Wakefield, Quebec couple didn’t give up on Twiggy


by Trevor Greenway on September 24, 2009

CAT-ASTROPHE AVERTED: Dirk Nielsen and Twiggy together again after almost 80 days. Photo by Trevor Greenway of the Low Down.

CAT-ASTROPHE AVERTED: Dirk Nielsen and Twiggy together again after almost 80 days. Photo by Trevor Greenway of the Low Down.

6 p.m. Get home, quick dinner, start packing up the Twiggy mobile. Flashlights: check, granola bars: check, cat food: check, warm clothes: check. Into the car and off to search for the missing cat for two hours.

That was what most of July looked like for Vanessa Cardy and Dirk Nielsen who lost their cat Twiggy in late June. Twiggy was staying at a boarding kennel in Edelweiss while the couple was visiting the Maritimes, but she busted out and roamed the hills for two and a half months before being spotted by a farmer on Aug. 31.

As soon as the two returned from their vacation, they began pounding the pavement hard, determined to find the cat that they considered a family member.

“Twiggy has been a big part of our life together,” said Cardy from her home on Fleury Rd in Wakefield.

“She has been a huge part of our family.”

Initially the couple took out a four-week advertisement in the Low Down, describing what the cat looked like and where she was last seen. They made up hundreds of flyers with six pictures of the cat from every angle, hoping that, one day, Twiggy would be brought back home.

Seven months pregnant and very emotional, Cardy wouldn’t give up on the cat she raised from birth. The two sent out daily messages in the Wakefield News for the entire summer and although most people had given up on the cat, the two owners wouldn’t rest until Twiggy was home safe. They searched almost two hours every night in the month of July, becoming so desperate, they set up an infrared camera at the Kennels to see if they could catch a shot of Twiggy that would narrow their search.

“We got hundreds of pictures of other cats, but none of Twiggy,” said Nielsen, chuckling.

Towards the end of August, Nielsen said he was “beginning to lose hope,” but was trying to remain positive. The couple wasn’t too concerned about Twiggy’s survival skills, as she has “always been a good hunter,” bringing mice into the house on a regular basis and even fetching a live bat, on one occasion.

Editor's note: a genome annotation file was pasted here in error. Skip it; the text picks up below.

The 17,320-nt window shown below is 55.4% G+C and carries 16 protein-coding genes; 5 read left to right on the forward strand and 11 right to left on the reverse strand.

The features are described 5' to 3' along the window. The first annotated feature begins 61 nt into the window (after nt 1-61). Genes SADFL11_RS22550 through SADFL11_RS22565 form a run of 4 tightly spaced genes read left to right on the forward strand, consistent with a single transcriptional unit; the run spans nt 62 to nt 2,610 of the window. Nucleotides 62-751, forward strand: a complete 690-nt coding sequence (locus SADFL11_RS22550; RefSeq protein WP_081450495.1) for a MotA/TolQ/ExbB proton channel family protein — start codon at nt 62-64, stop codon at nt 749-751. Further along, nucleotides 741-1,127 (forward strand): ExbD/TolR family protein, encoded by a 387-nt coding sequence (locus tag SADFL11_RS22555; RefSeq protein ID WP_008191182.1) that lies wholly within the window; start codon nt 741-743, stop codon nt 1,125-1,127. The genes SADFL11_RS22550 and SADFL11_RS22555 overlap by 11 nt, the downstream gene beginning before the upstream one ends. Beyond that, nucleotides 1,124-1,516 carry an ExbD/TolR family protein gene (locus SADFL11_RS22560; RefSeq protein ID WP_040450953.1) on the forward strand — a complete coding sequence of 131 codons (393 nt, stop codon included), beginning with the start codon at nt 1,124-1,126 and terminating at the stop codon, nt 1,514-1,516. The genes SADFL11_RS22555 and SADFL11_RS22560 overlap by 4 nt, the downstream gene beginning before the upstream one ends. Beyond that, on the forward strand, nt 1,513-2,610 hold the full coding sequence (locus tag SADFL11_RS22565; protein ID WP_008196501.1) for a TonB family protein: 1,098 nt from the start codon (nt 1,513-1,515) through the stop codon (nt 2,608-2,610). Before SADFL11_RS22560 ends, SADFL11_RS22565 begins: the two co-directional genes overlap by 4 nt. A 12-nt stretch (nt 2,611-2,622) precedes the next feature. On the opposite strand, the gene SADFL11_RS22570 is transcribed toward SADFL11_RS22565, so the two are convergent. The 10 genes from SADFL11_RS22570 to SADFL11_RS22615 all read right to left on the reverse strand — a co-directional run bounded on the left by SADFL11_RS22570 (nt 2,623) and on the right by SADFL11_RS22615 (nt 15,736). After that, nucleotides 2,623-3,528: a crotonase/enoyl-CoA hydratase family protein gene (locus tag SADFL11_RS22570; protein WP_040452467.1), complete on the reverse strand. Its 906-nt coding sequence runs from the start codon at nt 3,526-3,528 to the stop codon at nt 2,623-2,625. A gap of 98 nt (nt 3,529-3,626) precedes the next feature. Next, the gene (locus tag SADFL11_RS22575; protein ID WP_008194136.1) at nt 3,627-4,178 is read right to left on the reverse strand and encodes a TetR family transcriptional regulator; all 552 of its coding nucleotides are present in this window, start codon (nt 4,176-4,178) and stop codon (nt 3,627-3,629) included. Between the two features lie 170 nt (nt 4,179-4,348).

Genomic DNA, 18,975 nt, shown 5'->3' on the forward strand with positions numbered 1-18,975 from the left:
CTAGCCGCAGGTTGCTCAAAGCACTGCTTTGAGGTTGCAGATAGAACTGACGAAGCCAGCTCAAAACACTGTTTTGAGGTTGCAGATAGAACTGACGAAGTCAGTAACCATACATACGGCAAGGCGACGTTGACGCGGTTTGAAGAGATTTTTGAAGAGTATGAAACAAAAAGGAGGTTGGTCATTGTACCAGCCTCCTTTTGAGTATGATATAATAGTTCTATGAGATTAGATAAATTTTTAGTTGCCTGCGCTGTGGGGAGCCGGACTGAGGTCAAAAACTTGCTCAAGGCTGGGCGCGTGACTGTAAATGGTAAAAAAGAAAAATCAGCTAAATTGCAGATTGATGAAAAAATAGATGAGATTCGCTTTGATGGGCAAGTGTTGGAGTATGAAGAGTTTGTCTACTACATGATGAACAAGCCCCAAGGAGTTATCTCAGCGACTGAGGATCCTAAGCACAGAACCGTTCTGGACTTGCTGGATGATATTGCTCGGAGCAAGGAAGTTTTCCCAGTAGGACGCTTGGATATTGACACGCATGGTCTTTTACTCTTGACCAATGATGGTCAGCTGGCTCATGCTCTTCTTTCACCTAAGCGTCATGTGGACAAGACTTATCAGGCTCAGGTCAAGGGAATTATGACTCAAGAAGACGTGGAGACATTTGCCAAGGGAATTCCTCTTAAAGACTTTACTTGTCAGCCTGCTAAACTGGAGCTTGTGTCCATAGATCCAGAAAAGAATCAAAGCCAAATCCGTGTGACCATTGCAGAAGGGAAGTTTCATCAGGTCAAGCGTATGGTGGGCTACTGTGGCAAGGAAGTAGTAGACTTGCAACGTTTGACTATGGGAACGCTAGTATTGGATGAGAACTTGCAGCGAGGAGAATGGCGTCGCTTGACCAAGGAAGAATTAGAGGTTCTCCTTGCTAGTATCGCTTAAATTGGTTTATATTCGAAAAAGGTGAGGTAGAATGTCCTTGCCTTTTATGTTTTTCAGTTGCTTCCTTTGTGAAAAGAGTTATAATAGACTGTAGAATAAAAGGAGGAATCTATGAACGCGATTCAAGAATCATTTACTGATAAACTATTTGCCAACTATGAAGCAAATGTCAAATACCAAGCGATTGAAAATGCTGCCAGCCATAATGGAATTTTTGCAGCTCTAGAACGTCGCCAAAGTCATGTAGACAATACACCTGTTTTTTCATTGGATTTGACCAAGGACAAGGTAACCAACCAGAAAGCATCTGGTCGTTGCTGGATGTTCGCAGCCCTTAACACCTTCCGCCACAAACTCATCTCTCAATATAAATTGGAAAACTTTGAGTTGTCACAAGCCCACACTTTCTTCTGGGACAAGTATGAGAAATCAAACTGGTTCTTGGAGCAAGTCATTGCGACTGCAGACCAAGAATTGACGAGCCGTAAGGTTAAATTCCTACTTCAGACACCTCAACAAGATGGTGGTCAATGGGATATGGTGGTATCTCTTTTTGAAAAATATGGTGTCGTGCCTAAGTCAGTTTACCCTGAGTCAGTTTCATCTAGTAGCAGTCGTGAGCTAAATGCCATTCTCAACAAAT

After more than two and a half months of endless searching and constant worry, Cardy went into labour and delivered a baby girl, Lucy on Aug. 31. That same day, Nielsen got a call from a farmer on Pike Lake Rd. who though he had spotted the cat. Nielsen went to check out the farm a few days later, but was unable to find Twiggy. The farmer called back on Sept. 10 and told Nielsen that Twiggy was in the yard and that he’d better make it out there before she ran off again. When Nielsen showed up, Twiggy was hiding under a shed, but the sound of his voice sent the cat running into his arms.

“I called her name and she just came running,” said Nielsen.

“I was so stoked.”

Nielsen immediately called his wife and told her that Twiggy would be back at home, but Cardy didn’t think it was true.

“I burst into tears,” she said.

“I just couldn’t believe it.”

Cuddled up on the couch with the entire family, including Twiggy, Cardy began to speak of the toughest times during Twiggy’s absence.

“It was the not knowing what had happened to her that was the worst,” said Cardy, cuddling up to Twiggy.

“It would be nice to see where she went if we had a GPS on her.”

When Twiggy arrived back home on Sept. 10, she was six pounds lighter and had a small scratch on her nose. The two took Twiggy to the veterinarian for a check up, who figured that she must have been eating cat food, as she was in pretty good shape.

Side bar:

If your indoor cat goes darting out the door, the worst thing an owner can do is chase it. The Chronicle Herald newspaper in Nova Scotia published a story in their July 25 edition with tips on finding your lost cat. If your cat is missing, try one of the following strategies.

•First, be sure that the cat is not in the house. They can sometimes hide in clothing piles or even suit cases in closets or under the bed.

•If you know where the cat left the building, start there and think like a cat. It wouldn’t stroll down sidewalks so neither should you.

•Never chase your cat. Instead, leave the door open and walk around and behind the cat to herd it into the house.

•Follow fence lines and walls and search for a hiding spots along the way.

•If you find your cat hiding, don’t chase it out. Let the cat come to you. Be very patient.

•Put up posters that are bright and large enough to be seen by passing drivers

•Hand out flyers to friends and neighbours; even those who don’t live nearby.

•Check the local shelters, as cats sometimes end up there

•Most importantly, never give up. Even if your cat is missing for an entire summer, like Twiggy was, don’t stop searching. Vanessa Cardy and Dirk Nielsen never gave up once, and their cat Twiggy made it home two and a half months after it went missing.